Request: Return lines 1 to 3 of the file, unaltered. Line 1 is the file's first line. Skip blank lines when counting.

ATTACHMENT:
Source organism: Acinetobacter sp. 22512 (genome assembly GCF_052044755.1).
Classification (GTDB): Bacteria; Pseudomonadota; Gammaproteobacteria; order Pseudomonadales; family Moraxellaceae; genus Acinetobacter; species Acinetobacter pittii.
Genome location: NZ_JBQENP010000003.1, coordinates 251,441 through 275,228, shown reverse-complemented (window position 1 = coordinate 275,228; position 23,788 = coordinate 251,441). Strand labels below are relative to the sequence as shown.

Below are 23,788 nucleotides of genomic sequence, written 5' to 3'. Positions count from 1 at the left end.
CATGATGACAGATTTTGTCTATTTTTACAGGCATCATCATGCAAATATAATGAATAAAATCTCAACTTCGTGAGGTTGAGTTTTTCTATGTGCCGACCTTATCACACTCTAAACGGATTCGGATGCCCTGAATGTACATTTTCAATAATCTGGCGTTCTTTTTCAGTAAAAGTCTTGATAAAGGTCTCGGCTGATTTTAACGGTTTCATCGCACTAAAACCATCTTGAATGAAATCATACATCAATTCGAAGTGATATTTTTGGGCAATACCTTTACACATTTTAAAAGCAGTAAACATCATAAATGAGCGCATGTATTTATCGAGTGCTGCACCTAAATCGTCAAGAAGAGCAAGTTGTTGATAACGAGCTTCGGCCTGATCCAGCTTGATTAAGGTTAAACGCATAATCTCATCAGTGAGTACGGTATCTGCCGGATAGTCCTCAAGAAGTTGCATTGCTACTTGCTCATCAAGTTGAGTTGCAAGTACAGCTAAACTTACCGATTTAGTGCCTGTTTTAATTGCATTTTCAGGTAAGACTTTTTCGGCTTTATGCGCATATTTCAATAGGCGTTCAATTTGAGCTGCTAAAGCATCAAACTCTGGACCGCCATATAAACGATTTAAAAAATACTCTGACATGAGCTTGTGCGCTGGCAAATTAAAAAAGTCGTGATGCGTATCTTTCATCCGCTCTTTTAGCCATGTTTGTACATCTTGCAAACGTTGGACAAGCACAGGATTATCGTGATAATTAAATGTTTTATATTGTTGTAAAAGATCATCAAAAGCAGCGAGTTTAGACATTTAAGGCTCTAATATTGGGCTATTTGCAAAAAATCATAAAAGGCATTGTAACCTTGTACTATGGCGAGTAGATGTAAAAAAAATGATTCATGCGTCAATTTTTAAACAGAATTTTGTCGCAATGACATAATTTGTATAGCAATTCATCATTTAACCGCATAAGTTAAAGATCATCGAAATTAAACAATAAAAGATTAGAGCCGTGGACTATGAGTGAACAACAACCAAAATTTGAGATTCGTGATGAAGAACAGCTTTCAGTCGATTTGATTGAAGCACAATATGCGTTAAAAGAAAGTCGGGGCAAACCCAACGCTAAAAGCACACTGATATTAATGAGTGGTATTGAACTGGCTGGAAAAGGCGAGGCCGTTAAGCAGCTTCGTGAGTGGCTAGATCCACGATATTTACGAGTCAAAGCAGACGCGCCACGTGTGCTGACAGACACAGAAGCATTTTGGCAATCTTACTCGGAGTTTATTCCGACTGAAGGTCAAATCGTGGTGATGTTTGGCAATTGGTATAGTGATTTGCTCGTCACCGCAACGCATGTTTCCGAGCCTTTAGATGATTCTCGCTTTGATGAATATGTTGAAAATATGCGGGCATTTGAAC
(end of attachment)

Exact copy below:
Source organism: Acinetobacter sp. 22512 (genome assembly GCF_052044755.1).
Classification (GTDB): Bacteria; Pseudomonadota; Gammaproteobacteria; order Pseudomonadales; family Moraxellaceae; genus Acinetobacter; species Acinetobacter pittii.
Genome location: NZ_JBQENP010000003.1, coordinates 251,441 through 275,228, shown reverse-complemented (window position 1 = coordinate 275,228; position 23,788 = coordinate 251,441). Strand labels below are relative to the sequence as shown.